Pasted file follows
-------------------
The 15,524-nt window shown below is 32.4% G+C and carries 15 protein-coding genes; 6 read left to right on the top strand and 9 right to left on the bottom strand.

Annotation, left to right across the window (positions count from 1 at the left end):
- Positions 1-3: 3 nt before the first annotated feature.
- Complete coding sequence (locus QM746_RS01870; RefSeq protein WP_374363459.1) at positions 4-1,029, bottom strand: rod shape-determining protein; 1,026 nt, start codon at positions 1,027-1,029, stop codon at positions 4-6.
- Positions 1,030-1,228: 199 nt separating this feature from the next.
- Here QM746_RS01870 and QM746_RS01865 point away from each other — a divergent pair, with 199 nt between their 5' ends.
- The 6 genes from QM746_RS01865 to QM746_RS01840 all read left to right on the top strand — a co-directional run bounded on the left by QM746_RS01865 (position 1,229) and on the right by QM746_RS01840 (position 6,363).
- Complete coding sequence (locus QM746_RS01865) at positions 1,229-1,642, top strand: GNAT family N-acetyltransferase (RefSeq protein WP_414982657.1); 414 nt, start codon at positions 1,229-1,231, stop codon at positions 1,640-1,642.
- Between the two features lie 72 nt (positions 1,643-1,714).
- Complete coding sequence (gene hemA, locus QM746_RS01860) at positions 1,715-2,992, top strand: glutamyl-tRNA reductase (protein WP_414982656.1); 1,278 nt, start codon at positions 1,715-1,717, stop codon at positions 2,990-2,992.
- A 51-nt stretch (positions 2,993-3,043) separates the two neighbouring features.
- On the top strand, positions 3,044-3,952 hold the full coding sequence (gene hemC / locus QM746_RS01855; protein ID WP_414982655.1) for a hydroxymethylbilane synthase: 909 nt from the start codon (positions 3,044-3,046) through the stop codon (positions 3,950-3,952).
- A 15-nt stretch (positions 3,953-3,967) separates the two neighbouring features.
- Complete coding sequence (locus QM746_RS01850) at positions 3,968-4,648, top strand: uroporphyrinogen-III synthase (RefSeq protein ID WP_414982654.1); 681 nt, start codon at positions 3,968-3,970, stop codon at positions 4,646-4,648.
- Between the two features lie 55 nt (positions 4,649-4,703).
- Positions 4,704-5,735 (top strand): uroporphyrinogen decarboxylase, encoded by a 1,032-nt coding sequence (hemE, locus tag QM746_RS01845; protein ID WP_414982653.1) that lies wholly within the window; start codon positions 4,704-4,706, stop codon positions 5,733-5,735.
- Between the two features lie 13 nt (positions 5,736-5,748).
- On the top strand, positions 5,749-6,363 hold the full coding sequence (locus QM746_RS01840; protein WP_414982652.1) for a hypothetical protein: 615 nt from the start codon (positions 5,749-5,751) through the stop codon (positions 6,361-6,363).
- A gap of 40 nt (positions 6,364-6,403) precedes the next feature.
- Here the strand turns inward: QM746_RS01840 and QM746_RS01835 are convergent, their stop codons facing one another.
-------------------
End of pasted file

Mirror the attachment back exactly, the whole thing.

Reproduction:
The 15,524-nt window shown below is 32.4% G+C and carries 15 protein-coding genes; 6 read left to right on the top strand and 9 right to left on the bottom strand.

Annotation, left to right across the window (positions count from 1 at the left end):
- Positions 1-3: 3 nt before the first annotated feature.
- Complete coding sequence (locus QM746_RS01870; RefSeq protein WP_374363459.1) at positions 4-1,029, bottom strand: rod shape-determining protein; 1,026 nt, start codon at positions 1,027-1,029, stop codon at positions 4-6.
- Positions 1,030-1,228: 199 nt separating this feature from the next.
- Here QM746_RS01870 and QM746_RS01865 point away from each other — a divergent pair, with 199 nt between their 5' ends.
- The 6 genes from QM746_RS01865 to QM746_RS01840 all read left to right on the top strand — a co-directional run bounded on the left by QM746_RS01865 (position 1,229) and on the right by QM746_RS01840 (position 6,363).
- Complete coding sequence (locus QM746_RS01865) at positions 1,229-1,642, top strand: GNAT family N-acetyltransferase (RefSeq protein WP_414982657.1); 414 nt, start codon at positions 1,229-1,231, stop codon at positions 1,640-1,642.
- Between the two features lie 72 nt (positions 1,643-1,714).
- Complete coding sequence (gene hemA, locus QM746_RS01860) at positions 1,715-2,992, top strand: glutamyl-tRNA reductase (protein WP_414982656.1); 1,278 nt, start codon at positions 1,715-1,717, stop codon at positions 2,990-2,992.
- A 51-nt stretch (positions 2,993-3,043) separates the two neighbouring features.
- On the top strand, positions 3,044-3,952 hold the full coding sequence (gene hemC / locus QM746_RS01855; protein ID WP_414982655.1) for a hydroxymethylbilane synthase: 909 nt from the start codon (positions 3,044-3,046) through the stop codon (positions 3,950-3,952).
- A 15-nt stretch (positions 3,953-3,967) separates the two neighbouring features.
- Complete coding sequence (locus QM746_RS01850) at positions 3,968-4,648, top strand: uroporphyrinogen-III synthase (RefSeq protein ID WP_414982654.1); 681 nt, start codon at positions 3,968-3,970, stop codon at positions 4,646-4,648.
- Between the two features lie 55 nt (positions 4,649-4,703).
- Positions 4,704-5,735 (top strand): uroporphyrinogen decarboxylase, encoded by a 1,032-nt coding sequence (hemE, locus tag QM746_RS01845; protein ID WP_414982653.1) that lies wholly within the window; start codon positions 4,704-4,706, stop codon positions 5,733-5,735.
- Between the two features lie 13 nt (positions 5,736-5,748).
- On the top strand, positions 5,749-6,363 hold the full coding sequence (locus QM746_RS01840; protein WP_414982652.1) for a hypothetical protein: 615 nt from the start codon (positions 5,749-5,751) through the stop codon (positions 6,361-6,363).
- A gap of 40 nt (positions 6,364-6,403) precedes the next feature.
- Here the strand turns inward: QM746_RS01840 and QM746_RS01835 are convergent, their stop codons facing one another.